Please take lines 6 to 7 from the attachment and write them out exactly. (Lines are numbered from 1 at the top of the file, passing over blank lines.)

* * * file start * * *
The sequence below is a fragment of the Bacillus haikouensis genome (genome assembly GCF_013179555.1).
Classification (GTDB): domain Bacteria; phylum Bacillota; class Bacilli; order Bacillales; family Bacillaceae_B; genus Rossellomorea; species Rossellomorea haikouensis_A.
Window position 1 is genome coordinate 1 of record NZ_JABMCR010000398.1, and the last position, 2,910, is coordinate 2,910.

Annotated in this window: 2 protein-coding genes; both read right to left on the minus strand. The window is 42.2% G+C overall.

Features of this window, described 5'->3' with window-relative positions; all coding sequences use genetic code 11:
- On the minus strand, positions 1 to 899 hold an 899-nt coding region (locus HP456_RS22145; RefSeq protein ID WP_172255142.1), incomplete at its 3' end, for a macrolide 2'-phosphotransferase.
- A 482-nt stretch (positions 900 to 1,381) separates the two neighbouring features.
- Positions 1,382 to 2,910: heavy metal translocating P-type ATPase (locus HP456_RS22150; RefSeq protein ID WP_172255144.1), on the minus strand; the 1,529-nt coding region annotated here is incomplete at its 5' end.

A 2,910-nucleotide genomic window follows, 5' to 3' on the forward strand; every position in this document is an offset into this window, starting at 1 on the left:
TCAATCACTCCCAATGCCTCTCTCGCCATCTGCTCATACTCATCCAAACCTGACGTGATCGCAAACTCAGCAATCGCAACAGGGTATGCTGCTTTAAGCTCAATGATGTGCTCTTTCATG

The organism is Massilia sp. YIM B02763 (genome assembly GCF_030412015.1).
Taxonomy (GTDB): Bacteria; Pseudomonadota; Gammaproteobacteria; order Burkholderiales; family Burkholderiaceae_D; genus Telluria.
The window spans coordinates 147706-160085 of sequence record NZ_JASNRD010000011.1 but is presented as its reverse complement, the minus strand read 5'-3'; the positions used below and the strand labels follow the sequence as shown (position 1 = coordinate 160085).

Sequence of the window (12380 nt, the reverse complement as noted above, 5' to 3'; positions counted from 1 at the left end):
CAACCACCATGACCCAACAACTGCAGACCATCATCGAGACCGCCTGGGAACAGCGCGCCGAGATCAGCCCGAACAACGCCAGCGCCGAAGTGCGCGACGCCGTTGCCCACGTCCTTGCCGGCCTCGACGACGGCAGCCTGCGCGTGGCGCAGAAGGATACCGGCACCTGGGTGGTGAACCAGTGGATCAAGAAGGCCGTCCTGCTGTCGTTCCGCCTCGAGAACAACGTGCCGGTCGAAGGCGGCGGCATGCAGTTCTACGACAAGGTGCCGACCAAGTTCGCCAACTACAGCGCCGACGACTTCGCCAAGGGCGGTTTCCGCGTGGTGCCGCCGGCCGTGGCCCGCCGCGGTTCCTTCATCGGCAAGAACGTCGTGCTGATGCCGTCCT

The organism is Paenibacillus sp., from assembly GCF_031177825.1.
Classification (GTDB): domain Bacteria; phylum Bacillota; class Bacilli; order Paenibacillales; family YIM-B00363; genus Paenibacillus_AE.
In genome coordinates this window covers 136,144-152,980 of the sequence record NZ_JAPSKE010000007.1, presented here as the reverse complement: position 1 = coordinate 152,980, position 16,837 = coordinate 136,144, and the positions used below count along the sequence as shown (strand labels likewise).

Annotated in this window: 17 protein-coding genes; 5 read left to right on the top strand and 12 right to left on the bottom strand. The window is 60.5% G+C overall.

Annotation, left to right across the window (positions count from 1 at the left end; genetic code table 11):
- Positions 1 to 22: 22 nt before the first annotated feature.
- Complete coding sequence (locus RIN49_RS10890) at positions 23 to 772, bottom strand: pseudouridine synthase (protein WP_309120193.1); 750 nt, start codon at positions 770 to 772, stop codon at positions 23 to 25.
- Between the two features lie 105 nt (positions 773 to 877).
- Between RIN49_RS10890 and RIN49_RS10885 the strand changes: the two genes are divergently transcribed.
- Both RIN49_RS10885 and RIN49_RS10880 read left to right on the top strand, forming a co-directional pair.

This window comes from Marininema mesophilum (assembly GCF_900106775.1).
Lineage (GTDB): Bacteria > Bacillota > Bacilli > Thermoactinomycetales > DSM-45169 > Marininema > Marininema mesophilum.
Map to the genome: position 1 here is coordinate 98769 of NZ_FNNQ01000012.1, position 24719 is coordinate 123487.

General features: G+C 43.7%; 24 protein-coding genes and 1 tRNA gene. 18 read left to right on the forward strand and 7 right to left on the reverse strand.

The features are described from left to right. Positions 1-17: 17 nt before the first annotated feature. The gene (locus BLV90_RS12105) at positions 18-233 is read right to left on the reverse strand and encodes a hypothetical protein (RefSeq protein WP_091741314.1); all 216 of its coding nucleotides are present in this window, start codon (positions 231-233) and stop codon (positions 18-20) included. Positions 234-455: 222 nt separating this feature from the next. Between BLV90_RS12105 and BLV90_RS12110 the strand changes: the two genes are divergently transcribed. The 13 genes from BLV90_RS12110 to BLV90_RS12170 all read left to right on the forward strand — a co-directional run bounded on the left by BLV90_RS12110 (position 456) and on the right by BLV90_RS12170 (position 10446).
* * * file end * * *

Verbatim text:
- On the minus strand, positions 1 to 899 hold an 899-nt coding region (locus HP456_RS22145; RefSeq protein ID WP_172255142.1), incomplete at its 3' end, for a macrolide 2'-phosphotransferase.
- A 482-nt stretch (positions 900 to 1,381) separates the two neighbouring features.